The University of Rwanda’s current annual budget is Rwf 36billion, in addition to millions in other funding from donors such as the Swedish funded project. With an institution as large as UR, it struggles to survive on the budget allocation.

It is not allowed to increase tuition. According to its financial records, the University generates about Rwf 15billion, yet it spend nearly double this amount on the wage bill alone.

With this state of affairs, one would expect the University of Rwanda to be the most prudent when spending taxpayers money. The Auditor General, the national overseer of the country’s spending, has repeatedly accused UR of wasteful expenditures.

Government is still struggling to repay Rwf 14billion debt accumulated by UR. The state finances controller has indicated that UR, before 2018, had poor accounting standards which resulted in incomplete financial statements. The University also made payments declared as performance bonuses for the stuff, mission allowance, and payments to contractors who supplied goods and services but couldn’t be properly accounted for.

The University also overpaid more than of Rwf 700 million for what was recorded as lecturers transport fees and mission allowances.

It is perhaps these loopholes allowing for uncontrolled flow of university money, that Prof Cotton wants to close.

To gauge the impact of the new measures on the university, The Chronicles dispatched our reporter to two colleges in Kigali: the College of Science and Technology, and the College of Business and Economics.

There, we interviewed 7 different lecturers separately. None of them was willing to be identified.

A senior lecturer in the Engineering Department said: “How can you organise a meeting and not provide basic items like notebooks and refreshments? If such a decision has been adopted, I can assure you no one will come for those meetings.”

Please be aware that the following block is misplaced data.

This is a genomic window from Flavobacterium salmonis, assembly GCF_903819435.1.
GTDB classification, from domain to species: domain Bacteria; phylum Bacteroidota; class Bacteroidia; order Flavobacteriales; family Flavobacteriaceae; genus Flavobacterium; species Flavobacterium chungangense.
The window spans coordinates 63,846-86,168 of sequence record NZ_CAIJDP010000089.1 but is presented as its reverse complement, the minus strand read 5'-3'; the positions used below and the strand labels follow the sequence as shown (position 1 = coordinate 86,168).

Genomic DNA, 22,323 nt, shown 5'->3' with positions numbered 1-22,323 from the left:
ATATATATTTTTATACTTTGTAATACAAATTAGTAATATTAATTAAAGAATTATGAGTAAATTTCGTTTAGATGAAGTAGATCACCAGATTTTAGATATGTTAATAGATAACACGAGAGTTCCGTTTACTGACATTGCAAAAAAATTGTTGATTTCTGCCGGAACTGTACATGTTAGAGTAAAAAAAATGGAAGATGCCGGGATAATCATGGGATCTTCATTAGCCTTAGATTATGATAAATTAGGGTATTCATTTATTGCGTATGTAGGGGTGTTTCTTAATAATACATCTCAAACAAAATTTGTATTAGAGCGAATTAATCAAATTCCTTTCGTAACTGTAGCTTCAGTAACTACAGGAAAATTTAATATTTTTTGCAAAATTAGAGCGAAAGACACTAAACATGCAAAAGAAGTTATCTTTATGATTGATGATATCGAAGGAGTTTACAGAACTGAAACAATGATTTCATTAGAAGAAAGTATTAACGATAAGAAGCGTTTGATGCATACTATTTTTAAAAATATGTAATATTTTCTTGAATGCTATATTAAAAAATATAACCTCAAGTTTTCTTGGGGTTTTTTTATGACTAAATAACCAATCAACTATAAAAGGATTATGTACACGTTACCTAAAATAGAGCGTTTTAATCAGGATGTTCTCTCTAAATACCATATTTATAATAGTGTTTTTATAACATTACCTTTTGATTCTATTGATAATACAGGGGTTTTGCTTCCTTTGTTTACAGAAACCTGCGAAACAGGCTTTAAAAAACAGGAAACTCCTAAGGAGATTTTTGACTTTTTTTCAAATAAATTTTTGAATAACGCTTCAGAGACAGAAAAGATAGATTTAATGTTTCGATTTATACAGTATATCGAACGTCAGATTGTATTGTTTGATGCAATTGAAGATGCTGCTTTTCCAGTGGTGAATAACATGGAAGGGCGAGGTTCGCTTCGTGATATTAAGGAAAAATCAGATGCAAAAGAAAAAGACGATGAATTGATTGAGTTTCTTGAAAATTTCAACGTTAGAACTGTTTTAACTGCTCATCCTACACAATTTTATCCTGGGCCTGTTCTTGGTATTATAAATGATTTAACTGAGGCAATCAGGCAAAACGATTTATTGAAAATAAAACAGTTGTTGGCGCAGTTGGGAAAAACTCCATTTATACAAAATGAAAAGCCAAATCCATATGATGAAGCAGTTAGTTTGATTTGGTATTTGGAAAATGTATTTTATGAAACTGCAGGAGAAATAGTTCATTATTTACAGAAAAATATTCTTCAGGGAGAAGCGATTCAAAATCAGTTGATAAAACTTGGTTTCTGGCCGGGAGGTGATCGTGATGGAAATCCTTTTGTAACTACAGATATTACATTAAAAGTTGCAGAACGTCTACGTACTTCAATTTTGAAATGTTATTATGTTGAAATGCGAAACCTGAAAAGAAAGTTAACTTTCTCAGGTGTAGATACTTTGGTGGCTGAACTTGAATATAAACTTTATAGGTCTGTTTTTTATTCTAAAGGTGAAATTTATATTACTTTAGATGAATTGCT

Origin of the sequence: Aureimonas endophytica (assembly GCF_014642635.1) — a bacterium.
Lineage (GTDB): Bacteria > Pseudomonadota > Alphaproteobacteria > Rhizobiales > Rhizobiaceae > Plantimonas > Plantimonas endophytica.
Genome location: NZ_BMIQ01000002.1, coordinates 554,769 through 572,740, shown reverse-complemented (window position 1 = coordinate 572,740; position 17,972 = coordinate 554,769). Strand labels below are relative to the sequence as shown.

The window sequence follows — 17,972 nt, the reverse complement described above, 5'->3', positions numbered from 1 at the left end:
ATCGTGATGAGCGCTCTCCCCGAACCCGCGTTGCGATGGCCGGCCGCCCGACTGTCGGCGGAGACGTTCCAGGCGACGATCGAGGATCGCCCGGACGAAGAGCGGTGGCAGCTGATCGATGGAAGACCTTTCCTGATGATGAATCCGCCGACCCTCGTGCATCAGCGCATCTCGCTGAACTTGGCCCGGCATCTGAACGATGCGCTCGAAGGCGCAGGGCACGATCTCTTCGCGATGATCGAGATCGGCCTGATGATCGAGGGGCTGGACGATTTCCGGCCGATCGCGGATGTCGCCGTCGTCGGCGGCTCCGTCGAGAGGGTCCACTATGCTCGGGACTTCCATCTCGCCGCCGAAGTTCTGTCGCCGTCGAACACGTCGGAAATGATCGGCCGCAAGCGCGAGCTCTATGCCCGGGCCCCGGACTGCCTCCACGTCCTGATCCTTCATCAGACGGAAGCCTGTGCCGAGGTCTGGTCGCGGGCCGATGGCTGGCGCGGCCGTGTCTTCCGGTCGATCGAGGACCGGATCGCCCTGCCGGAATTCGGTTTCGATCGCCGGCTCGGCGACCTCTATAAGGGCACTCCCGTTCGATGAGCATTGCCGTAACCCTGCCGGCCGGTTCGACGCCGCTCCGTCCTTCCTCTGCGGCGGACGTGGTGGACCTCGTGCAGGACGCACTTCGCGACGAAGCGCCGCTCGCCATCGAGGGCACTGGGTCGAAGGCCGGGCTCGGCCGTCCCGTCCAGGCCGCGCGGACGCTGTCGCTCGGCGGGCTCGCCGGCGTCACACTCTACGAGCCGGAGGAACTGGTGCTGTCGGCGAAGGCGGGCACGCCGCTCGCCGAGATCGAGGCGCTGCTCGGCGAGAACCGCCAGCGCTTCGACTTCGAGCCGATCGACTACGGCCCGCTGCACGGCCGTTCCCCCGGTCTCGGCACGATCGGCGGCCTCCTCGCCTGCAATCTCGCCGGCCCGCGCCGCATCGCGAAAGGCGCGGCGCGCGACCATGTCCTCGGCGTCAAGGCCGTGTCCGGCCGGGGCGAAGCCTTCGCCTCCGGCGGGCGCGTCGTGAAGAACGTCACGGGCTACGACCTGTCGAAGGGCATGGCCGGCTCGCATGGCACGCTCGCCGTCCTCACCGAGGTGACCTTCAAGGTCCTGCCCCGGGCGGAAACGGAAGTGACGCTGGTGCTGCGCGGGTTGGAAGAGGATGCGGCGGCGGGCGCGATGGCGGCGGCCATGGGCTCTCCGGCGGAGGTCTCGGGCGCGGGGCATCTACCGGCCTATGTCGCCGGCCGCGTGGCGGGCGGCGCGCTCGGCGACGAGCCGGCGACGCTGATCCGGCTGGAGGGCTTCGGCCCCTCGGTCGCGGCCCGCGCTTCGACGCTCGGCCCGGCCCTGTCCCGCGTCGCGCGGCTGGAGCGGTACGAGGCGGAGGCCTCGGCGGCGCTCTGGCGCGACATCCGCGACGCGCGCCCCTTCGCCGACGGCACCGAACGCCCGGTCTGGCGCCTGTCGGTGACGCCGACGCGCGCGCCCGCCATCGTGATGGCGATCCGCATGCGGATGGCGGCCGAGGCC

Lecturer in Electrical Engineering Department said: If indeed a decision of that nature has been adopted, it is very disappointing! The notebooks, pens and water and other incentives are provided as motivation for us to be there. I dont see how they expect us to attend meetings without availing such small incentives. I hope they won’t demand for records of what is discussed yet they didn’t provide notebooks.”

A senior lecturer of Economics said: “From a point of view of resources management, I think it is a wise move by our Management Team. However, if the University has no money, you don’t go about cutting small things as those. You go back to the board and look for ways to raise money. They should engage the entire university family on how best to raise our funding.”

A senior Lecturer teaching Business Administration said: “I have yet to see the full circular. However, I can understand the headache Prof Cotton is facing. There are so many things to do with so little resources. On the other hand though, food and juice, or the other items he will be removing, cost less. Reducing costs can be done effectively, say removing many of the courses that consume money. Removing pens surely will have no impact.”

A Lecturer in Computer Science noted: “That would be a scandal of unimaginable proportions to hear that UR has no money to buy notebooks or water when in actual sense small incentives as these encourage many to attend meetings. We feel recognized. Remember we have very many meetings which take far too long, which requires writing. If they cannot provide the meeting materials, then the meetings should be scrapped as well.”

An official working in the Administrative Office said: “It is possible the measures are as a result of insufficient cash resources. My opinion is that they should deeply review the importance of those meetings as a first step, and if they are really important, then what is spent on them shouldn’t be an issue. I can see attendance of those meetings going down if basic incentives that have been around for a long time are removed.”

An assistant Lecturer in Civil Engineering said: “The university is facing serious financial problems. They should find other ways to generate money so that the meetings are not disrupted. I don’t think I will waste my time to attend. Beside, they should also consider giving us a pay rise.”

By press time, The Chronicles was still awaiting the response to the email sent to the Office of the Vice Chancellor to understand the logic of the University’s new measures.